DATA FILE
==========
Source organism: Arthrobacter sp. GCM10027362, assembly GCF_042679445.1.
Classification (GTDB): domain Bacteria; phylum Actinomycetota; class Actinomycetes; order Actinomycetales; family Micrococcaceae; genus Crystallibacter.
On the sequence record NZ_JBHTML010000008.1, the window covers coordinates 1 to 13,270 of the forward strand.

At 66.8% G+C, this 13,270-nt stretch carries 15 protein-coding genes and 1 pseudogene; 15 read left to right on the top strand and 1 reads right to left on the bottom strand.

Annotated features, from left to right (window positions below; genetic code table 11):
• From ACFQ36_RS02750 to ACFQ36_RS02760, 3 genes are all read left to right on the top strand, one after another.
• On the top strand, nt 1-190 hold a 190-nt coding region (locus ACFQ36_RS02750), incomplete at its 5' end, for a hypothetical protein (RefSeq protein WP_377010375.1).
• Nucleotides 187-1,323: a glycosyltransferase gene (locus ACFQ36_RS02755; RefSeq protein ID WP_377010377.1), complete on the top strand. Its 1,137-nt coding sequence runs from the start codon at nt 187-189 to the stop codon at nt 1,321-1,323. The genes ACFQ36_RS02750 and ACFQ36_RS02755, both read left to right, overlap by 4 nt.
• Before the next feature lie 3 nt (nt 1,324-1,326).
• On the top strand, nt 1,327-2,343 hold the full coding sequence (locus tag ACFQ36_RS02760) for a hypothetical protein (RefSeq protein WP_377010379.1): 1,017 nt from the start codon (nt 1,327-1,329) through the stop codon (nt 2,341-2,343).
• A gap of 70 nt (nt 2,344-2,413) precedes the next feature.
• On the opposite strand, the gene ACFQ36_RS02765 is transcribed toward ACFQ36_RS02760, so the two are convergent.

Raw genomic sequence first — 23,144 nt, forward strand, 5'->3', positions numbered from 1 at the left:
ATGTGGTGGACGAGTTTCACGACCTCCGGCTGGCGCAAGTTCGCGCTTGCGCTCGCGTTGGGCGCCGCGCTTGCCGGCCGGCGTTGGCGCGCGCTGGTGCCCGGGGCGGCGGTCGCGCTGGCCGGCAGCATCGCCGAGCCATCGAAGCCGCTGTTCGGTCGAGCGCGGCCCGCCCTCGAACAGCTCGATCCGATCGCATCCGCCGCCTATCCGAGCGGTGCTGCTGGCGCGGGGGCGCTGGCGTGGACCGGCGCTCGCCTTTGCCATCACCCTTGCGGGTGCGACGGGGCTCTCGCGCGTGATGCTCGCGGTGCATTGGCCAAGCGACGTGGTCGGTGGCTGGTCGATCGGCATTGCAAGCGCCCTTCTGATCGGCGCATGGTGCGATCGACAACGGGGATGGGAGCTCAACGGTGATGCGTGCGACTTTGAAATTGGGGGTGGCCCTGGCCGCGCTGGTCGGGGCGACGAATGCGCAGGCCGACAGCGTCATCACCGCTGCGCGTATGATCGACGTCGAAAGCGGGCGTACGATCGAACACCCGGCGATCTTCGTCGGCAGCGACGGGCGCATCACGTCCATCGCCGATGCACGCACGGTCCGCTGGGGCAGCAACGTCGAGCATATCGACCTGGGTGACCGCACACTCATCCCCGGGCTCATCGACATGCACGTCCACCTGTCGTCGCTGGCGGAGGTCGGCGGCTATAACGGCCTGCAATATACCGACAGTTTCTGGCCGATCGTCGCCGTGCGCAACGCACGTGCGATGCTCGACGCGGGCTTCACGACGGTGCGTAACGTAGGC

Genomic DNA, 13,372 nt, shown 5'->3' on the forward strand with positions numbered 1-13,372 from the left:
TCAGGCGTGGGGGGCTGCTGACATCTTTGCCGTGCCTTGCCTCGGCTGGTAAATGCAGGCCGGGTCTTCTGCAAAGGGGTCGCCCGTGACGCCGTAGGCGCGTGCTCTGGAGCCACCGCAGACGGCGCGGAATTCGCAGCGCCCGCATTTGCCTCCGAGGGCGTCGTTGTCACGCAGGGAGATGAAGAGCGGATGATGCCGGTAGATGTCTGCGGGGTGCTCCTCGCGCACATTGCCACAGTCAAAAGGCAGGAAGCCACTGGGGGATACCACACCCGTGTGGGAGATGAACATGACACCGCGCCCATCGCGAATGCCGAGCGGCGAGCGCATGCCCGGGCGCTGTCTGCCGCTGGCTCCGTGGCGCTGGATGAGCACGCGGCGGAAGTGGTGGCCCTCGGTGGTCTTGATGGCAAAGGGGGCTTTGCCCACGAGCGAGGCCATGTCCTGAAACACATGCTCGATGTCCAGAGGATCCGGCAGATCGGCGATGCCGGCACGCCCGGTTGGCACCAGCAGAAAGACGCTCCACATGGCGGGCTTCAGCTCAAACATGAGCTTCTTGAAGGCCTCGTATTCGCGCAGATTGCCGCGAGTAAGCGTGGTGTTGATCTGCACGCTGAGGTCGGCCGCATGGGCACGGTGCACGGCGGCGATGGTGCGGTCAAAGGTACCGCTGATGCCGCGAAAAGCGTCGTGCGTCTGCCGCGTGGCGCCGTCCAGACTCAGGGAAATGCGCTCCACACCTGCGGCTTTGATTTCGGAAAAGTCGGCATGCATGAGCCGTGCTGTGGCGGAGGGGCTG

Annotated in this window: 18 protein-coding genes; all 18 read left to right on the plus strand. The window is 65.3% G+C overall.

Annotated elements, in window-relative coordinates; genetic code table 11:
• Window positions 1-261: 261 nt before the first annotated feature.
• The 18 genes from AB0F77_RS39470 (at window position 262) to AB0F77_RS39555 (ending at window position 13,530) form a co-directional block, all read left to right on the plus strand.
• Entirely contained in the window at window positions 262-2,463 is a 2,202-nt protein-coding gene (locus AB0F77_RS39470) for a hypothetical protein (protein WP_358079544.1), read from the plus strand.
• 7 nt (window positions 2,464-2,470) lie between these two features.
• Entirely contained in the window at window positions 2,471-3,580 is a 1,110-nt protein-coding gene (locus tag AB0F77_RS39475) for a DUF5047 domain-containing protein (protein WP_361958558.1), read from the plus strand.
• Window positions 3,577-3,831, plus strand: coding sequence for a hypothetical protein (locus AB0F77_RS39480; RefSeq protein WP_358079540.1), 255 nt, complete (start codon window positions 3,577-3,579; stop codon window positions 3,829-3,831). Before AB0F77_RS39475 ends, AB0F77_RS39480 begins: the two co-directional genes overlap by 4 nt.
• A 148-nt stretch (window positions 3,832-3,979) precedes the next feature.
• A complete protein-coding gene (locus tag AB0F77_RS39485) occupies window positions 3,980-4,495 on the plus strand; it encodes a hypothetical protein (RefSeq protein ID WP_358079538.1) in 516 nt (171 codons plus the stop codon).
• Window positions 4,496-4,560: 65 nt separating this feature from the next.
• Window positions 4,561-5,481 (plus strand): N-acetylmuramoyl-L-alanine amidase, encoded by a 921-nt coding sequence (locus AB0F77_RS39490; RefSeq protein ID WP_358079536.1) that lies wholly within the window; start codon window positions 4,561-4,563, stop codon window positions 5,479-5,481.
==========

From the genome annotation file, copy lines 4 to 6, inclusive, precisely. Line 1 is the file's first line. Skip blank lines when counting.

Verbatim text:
At 66.8% G+C, this 13,270-nt stretch carries 15 protein-coding genes and 1 pseudogene; 15 read left to right on the top strand and 1 reads right to left on the bottom strand.

Annotated features, from left to right (window positions below; genetic code table 11):
• From ACFQ36_RS02750 to ACFQ36_RS02760, 3 genes are all read left to right on the top strand, one after another.